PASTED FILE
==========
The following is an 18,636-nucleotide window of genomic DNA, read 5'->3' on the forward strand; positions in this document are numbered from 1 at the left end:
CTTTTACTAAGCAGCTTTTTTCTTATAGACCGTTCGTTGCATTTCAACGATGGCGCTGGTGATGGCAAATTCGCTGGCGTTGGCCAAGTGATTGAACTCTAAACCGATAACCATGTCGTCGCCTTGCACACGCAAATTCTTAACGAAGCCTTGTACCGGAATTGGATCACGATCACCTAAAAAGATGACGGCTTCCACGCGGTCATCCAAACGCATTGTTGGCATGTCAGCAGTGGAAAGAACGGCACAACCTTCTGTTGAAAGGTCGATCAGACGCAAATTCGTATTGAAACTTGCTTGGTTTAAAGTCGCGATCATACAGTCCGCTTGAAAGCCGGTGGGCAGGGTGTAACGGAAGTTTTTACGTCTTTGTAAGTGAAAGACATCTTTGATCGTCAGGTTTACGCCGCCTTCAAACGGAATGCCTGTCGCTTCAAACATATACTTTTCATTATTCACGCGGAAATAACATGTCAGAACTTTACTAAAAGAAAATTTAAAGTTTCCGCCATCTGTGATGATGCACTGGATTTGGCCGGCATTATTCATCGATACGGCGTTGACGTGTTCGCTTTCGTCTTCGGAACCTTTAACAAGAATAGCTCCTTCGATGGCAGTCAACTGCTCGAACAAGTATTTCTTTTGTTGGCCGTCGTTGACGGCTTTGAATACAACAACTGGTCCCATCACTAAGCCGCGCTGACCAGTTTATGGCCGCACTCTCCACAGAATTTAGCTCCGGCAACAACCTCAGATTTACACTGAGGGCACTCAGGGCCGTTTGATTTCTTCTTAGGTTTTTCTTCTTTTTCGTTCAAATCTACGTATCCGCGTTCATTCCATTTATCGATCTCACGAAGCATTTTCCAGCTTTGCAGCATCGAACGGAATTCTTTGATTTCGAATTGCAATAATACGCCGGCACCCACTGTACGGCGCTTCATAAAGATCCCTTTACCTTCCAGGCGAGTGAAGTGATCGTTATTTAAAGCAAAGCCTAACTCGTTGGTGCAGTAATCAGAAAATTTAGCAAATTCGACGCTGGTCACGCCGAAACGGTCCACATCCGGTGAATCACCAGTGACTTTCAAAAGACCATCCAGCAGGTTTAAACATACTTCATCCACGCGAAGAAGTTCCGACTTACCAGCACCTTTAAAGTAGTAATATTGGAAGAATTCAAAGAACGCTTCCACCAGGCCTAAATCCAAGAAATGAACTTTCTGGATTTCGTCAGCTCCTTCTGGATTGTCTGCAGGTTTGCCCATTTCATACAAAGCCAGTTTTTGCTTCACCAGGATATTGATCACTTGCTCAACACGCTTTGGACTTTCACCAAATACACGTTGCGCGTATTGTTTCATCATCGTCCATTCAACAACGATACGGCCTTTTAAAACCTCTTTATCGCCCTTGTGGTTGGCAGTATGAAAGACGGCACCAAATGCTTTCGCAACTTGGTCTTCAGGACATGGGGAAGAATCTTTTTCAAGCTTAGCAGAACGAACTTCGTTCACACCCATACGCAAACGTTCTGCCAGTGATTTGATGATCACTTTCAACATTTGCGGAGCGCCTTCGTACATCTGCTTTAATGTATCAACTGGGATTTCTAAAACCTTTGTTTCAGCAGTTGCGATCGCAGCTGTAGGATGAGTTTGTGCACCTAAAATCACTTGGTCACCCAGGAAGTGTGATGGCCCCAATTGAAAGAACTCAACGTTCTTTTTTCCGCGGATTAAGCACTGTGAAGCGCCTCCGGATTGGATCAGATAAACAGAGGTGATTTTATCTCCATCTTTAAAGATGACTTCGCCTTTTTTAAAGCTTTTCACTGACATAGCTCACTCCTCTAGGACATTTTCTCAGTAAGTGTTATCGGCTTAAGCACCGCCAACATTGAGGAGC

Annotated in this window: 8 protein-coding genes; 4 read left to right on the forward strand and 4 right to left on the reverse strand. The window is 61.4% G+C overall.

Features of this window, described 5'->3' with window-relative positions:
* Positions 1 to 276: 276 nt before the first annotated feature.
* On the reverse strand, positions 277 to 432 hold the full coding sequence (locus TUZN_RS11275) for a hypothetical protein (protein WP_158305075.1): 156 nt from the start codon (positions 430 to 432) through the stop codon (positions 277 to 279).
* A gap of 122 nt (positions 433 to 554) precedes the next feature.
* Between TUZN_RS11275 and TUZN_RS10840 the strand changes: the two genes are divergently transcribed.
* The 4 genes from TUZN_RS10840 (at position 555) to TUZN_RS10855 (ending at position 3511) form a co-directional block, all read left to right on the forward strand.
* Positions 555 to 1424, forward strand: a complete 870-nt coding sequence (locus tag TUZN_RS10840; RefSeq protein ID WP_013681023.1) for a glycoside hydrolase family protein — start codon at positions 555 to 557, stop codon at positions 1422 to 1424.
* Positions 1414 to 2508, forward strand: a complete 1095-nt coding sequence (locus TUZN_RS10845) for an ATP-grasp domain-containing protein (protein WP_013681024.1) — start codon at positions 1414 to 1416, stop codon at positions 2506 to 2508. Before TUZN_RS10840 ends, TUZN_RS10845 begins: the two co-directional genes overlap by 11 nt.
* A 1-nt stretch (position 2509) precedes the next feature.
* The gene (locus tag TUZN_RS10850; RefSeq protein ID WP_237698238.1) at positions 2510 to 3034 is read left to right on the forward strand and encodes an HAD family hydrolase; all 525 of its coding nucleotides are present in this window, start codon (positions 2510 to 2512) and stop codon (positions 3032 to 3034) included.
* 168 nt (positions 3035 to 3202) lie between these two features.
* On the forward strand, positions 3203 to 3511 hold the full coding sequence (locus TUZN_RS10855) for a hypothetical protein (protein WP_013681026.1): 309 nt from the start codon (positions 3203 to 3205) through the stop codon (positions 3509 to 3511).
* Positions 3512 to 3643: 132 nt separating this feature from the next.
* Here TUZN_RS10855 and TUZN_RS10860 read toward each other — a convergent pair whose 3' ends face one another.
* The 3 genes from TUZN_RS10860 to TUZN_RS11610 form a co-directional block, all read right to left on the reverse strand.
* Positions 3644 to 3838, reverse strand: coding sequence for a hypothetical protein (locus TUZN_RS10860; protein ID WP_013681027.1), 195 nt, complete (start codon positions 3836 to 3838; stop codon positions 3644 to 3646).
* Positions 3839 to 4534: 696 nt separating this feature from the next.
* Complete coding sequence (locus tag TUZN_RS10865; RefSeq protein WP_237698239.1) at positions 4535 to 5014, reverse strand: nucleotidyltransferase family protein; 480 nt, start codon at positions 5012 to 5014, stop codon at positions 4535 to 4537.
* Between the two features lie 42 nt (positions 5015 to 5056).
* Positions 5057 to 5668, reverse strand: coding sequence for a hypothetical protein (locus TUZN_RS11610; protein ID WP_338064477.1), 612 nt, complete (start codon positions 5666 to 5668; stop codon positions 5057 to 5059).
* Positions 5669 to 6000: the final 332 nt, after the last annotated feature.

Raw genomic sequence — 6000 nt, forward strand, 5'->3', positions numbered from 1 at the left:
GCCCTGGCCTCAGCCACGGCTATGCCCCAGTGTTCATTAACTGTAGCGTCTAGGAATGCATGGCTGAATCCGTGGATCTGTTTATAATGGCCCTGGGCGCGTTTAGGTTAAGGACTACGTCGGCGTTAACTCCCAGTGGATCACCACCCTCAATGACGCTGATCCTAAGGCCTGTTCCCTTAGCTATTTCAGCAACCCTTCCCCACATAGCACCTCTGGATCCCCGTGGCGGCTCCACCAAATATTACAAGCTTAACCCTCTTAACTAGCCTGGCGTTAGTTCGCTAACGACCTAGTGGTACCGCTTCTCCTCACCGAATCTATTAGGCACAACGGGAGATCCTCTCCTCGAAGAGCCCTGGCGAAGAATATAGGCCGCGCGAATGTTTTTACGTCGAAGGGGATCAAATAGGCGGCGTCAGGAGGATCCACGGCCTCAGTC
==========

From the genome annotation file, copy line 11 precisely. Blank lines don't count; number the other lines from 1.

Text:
* Positions 1414 to 2508, forward strand: a complete 1095-nt coding sequence (locus TUZN_RS10845) for an ATP-grasp domain-containing protein (protein WP_013681024.1) — start codon at positions 1414 to 1416, stop codon at positions 2506 to 2508. Before TUZN_RS10840 ends, TUZN_RS10845 begins: the two co-directional genes overlap by 11 nt.